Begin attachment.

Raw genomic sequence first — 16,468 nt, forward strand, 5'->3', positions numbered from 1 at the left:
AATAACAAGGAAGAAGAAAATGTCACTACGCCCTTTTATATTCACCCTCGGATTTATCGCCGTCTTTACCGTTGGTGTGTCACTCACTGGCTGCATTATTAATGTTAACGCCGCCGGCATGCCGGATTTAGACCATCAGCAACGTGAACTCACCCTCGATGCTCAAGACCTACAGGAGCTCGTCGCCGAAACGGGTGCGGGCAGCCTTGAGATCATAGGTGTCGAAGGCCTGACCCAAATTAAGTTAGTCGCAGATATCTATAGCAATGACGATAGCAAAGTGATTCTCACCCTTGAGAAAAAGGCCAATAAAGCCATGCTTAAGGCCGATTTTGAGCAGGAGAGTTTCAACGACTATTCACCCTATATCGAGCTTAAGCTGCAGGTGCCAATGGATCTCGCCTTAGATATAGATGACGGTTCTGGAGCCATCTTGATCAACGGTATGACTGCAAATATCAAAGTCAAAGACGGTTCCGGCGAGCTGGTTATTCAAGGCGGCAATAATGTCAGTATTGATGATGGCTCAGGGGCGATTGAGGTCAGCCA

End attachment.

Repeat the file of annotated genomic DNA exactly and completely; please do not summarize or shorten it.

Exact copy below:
Raw genomic sequence first — 16,468 nt, forward strand, 5'->3', positions numbered from 1 at the left:
AATAACAAGGAAGAAGAAAATGTCACTACGCCCTTTTATATTCACCCTCGGATTTATCGCCGTCTTTACCGTTGGTGTGTCACTCACTGGCTGCATTATTAATGTTAACGCCGCCGGCATGCCGGATTTAGACCATCAGCAACGTGAACTCACCCTCGATGCTCAAGACCTACAGGAGCTCGTCGCCGAAACGGGTGCGGGCAGCCTTGAGATCATAGGTGTCGAAGGCCTGACCCAAATTAAGTTAGTCGCAGATATCTATAGCAATGACGATAGCAAAGTGATTCTCACCCTTGAGAAAAAGGCCAATAAAGCCATGCTTAAGGCCGATTTTGAGCAGGAGAGTTTCAACGACTATTCACCCTATATCGAGCTTAAGCTGCAGGTGCCAATGGATCTCGCCTTAGATATAGATGACGGTTCTGGAGCCATCTTGATCAACGGTATGACTGCAAATATCAAAGTCAAAGACGGTTCCGGCGAGCTGGTTATTCAAGGCGGCAATAATGTCAGTATTGATGATGGCTCAGGGGCGATTGAGGTCAGCCA